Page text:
Mark Whitten added in late-breaking news today that independently-published games will have just as much potential for exposure as professionally-published games, with Microsoft having no intention to separate the two from the future XBox Live Marketplace:

    "My goal is for it to just show up in the marketplace. Of course there will be different pivots inside of that. There will be everything from what are we curating, kind of like spotlight content, to the normal discoverability stuff like recommendations, what's trending, what's got a lot of engagement on the platform. And you'd be able to find that content in any of those. There wouldn't be any difference based on what type of game it was. Then of course there will be other type of pivots where you can go and look at whether its a genre of game or any other. But you shouldn't think of it as there's an indie area and a non-indie area.

    Just as today, where we will highlight things that are coming in on the service, we want to make that more discoverable. We'll make it things that we curate as well as the other ways that you find content whether that's what your friends are doing or what we recommend based on your play behaviour. Or top listings. We want to make sure we have all of those types of discoverability mechanisms."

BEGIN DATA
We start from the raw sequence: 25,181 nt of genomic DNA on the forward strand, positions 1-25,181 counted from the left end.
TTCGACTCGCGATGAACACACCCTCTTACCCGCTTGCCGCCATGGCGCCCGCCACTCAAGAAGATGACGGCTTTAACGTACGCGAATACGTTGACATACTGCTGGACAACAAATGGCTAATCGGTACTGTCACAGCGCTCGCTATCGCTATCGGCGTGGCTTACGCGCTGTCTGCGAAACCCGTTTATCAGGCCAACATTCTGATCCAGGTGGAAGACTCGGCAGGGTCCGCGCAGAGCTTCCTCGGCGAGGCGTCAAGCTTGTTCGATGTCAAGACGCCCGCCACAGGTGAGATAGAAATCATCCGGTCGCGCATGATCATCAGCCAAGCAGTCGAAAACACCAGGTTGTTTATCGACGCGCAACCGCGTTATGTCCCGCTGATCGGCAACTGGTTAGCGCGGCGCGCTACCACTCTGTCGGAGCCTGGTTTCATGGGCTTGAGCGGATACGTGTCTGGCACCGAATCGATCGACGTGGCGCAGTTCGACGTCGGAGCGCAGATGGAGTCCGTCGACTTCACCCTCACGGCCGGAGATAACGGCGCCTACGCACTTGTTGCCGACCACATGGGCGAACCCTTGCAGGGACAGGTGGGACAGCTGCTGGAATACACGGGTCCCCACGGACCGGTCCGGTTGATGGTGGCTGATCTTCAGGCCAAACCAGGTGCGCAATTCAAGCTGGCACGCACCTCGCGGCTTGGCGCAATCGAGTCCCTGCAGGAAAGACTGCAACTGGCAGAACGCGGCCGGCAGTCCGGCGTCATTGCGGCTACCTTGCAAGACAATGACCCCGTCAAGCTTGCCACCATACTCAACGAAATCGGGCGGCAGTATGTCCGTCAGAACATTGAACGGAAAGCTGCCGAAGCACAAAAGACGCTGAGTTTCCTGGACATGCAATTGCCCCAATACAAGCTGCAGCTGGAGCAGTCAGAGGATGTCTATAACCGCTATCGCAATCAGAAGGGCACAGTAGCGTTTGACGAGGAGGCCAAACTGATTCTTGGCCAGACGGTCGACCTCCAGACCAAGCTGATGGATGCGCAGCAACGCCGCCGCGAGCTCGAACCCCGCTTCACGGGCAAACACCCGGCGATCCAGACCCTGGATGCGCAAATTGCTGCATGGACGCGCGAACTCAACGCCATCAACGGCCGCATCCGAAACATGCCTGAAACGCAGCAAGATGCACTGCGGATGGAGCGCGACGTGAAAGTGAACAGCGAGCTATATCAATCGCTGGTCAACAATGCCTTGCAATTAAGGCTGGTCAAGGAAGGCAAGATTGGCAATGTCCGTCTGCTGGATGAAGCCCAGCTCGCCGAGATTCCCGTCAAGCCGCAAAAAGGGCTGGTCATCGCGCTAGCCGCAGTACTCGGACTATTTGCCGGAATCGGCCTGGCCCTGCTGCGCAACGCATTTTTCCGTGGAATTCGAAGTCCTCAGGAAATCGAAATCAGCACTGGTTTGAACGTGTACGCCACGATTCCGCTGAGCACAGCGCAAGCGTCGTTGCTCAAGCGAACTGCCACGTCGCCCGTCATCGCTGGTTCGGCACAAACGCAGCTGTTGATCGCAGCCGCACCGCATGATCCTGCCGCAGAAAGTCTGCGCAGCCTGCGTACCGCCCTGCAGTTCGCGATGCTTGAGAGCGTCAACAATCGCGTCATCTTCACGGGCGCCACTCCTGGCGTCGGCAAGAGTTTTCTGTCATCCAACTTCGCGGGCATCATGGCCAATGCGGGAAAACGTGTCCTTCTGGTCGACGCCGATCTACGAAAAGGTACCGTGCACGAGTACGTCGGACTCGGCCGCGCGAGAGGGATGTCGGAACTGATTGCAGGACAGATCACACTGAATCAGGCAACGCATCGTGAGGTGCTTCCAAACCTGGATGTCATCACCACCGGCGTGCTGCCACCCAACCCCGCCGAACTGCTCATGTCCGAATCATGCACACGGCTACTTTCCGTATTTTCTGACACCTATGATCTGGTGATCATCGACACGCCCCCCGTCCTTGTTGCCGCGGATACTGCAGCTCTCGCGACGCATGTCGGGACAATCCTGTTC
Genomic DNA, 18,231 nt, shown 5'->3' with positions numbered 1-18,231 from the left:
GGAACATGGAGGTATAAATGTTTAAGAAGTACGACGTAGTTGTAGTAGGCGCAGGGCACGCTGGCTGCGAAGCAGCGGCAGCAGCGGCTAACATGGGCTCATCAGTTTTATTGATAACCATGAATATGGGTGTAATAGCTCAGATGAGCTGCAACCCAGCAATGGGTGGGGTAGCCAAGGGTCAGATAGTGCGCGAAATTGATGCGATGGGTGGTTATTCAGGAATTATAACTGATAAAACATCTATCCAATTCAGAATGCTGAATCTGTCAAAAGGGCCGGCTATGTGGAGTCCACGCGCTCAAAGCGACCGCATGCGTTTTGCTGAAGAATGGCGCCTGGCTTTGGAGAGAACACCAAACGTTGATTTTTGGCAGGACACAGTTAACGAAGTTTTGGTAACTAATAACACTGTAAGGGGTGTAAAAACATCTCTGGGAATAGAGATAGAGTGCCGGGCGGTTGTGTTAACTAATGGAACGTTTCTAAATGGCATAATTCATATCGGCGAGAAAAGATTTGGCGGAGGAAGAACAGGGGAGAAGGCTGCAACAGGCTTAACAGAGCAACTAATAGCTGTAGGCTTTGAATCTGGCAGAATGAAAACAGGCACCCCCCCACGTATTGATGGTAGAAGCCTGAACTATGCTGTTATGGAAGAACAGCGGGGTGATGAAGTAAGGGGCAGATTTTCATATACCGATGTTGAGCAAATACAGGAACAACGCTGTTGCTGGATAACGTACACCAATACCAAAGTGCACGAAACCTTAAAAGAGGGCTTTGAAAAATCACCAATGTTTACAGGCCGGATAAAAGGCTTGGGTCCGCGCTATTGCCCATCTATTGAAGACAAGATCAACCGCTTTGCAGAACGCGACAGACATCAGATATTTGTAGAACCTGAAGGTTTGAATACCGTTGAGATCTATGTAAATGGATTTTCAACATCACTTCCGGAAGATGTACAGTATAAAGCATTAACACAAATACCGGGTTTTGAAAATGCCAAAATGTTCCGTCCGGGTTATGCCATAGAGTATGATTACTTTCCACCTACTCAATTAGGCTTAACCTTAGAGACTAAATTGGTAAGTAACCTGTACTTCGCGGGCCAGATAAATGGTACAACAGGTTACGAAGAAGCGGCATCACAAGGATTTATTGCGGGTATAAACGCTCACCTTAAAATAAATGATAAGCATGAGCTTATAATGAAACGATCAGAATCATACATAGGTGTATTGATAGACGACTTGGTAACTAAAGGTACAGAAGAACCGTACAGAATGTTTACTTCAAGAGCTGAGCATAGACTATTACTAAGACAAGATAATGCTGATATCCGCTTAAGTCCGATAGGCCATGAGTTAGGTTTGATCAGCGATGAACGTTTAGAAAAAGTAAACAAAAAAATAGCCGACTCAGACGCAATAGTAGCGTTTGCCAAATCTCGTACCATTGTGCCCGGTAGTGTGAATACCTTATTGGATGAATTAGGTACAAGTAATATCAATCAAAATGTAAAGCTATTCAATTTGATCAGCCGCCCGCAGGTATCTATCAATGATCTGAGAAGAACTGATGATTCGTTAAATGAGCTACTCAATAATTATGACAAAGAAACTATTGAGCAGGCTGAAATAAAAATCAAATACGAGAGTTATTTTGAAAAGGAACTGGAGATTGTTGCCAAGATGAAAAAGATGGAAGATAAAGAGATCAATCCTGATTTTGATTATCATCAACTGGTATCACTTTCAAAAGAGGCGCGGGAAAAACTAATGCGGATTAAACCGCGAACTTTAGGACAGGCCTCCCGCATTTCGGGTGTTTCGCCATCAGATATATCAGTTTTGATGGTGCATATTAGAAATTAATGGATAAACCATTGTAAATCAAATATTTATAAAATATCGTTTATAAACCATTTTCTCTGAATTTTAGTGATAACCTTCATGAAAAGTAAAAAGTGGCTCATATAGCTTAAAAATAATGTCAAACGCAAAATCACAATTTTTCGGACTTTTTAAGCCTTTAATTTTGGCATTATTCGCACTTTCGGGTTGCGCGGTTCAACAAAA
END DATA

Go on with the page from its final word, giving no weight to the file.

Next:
Microsoft are yet to comment on whether indie developers will experience any cost to their own pockets to acquire devkits or publish their games. But you WILL have full rights to charge for the games if you prefer; and pricing is aimed to be similar to today's Xbox 360 Marketplace.

    With little else revealed, Whitten says we'll have to wait to Gamescon to know the rest of the details. Stay tuned!

    Jul
    24
    2013

    Xbox One Game Prices Announced For UK

    Set to retail with an RRP of £49.99, compared to $59.99 in the States.

    Microsoft has announced Xbox One games in the UK will come with a Recommended Retail Price (RRP) of £49.99.

    OXM spotted the prices on the company's online store, which currently lists Dead Rising 3, Ryse: Son of Rome, Forza Motorsport 5 and Kinect Sports Rivals for that price.